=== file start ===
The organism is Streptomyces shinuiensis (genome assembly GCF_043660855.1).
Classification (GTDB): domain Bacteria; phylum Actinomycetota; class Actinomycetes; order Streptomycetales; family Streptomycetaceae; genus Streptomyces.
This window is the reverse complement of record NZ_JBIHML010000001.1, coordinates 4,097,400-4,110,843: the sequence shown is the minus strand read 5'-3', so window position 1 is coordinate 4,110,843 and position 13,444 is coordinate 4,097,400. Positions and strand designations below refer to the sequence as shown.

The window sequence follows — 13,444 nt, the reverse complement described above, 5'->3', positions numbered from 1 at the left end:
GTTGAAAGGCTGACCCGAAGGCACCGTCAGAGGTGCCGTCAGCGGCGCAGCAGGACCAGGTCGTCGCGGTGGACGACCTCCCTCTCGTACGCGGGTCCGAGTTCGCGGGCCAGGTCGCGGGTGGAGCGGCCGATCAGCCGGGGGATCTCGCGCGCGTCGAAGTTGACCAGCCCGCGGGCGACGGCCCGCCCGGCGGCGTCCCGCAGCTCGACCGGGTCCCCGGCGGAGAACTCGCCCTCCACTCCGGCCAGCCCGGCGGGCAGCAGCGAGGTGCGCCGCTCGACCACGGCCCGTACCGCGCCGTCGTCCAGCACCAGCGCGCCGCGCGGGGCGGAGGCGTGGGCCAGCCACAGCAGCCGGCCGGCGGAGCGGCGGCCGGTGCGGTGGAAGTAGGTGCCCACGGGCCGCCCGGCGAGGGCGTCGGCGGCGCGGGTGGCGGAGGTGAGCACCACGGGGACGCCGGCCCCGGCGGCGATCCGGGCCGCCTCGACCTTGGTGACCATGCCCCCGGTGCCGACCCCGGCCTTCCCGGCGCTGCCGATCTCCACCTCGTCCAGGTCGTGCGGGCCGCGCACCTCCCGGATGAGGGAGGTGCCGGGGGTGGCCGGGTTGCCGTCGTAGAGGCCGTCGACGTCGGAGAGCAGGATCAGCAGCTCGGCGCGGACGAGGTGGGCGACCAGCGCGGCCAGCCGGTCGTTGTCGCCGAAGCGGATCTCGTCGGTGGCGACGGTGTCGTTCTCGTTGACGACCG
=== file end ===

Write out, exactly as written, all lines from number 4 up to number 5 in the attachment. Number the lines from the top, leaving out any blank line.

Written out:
The window sequence follows — 13,444 nt, the reverse complement described above, 5'->3', positions numbered from 1 at the left end:
GTTGAAAGGCTGACCCGAAGGCACCGTCAGAGGTGCCGTCAGCGGCGCAGCAGGACCAGGTCGTCGCGGTGGACGACCTCCCTCTCGTACGCGGGTCCGAGTTCGCGGGCCAGGTCGCGGGTGGAGCGGCCGATCAGCCGGGGGATCTCGCGCGCGTCGAAGTTGACCAGCCCGCGGGCGACGGCCCGCCCGGCGGCGTCCCGCAGCTCGACCGGGTCCCCGGCGGAGAACTCGCCCTCCACTCCGGCCAGCCCGGCGGGCAGCAGCGAGGTGCGCCGCTCGACCACGGCCCGTACCGCGCCGTCGTCCAGCACCAGCGCGCCGCGCGGGGCGGAGGCGTGGGCCAGCCACAGCAGCCGGCCGGCGGAGCGGCGGCCGGTGCGGTGGAAGTAGGTGCCCACGGGCCGCCCGGCGAGGGCGTCGGCGGCGCGGGTGGCGGAGGTGAGCACCACGGGGACGCCGGCCCCGGCGGCGATCCGGGCCGCCTCGACCTTGGTGACCATGCCCCCGGTGCCGACCCCGGCCTTCCCGGCGCTGCCGATCTCCACCTCGTCCAGGTCGTGCGGGCCGCGCACCTCCCGGATGAGGGAGGTGCCGGGGGTGGCCGGGTTGCCGTCGTAGAGGCCGTCGACGTCGGAGAGCAGGATCAGCAGCTCGGCGCGGACGAGGTGGGCGACCAGCGCGGCCAGCCGGTCGTTGTCGCCGAAGCGGATCTCGTCGGTGGCGACGGTGTCGTTCTCGTTGACGACCG